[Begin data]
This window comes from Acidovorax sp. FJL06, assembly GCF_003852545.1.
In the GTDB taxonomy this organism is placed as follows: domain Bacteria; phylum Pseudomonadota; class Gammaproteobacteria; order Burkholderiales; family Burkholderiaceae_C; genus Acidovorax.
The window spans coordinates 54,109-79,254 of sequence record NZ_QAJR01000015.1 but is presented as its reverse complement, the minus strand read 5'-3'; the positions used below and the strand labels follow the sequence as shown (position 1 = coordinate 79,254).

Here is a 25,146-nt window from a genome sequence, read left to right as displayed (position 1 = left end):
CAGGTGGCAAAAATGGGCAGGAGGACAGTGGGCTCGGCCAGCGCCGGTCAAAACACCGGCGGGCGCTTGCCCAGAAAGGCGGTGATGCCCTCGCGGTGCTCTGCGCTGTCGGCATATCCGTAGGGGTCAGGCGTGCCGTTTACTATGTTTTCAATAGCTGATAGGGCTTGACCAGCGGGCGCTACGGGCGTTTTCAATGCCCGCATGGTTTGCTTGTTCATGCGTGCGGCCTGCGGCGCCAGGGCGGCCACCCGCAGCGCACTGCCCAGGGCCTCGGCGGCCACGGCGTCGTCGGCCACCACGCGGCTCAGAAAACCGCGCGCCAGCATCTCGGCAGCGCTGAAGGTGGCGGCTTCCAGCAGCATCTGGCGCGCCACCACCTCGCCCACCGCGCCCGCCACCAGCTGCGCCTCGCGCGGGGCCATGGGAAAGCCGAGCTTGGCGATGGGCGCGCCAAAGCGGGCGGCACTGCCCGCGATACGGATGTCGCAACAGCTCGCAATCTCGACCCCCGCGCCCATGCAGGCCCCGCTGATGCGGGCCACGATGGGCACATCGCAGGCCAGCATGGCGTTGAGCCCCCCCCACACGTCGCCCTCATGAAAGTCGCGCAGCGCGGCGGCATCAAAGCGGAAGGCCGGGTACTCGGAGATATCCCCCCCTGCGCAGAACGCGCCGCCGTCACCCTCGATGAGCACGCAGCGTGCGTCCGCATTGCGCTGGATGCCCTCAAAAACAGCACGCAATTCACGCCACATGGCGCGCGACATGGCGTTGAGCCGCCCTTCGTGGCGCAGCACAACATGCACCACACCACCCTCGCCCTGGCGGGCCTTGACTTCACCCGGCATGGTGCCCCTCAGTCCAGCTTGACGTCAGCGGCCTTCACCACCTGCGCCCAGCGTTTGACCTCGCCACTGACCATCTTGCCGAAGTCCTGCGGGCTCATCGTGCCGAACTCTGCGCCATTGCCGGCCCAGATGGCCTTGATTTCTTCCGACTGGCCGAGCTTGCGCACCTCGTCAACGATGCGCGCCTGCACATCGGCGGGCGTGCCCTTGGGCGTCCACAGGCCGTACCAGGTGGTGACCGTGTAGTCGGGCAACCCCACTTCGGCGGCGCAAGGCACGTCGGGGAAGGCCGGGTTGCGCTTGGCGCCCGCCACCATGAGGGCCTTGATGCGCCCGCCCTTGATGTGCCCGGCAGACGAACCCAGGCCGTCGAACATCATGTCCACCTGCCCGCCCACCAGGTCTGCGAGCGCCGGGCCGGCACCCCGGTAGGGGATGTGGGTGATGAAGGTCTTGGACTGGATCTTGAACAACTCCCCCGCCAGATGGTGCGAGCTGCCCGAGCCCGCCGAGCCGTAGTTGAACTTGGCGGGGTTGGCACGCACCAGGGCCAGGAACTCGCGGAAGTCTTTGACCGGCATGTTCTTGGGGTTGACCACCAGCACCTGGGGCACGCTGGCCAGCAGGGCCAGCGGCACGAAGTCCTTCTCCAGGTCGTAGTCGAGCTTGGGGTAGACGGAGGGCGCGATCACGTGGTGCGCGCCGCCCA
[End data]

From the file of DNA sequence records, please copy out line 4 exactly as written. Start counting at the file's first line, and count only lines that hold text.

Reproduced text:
Here is a 25,146-nt window from a genome sequence, read left to right as displayed (position 1 = left end):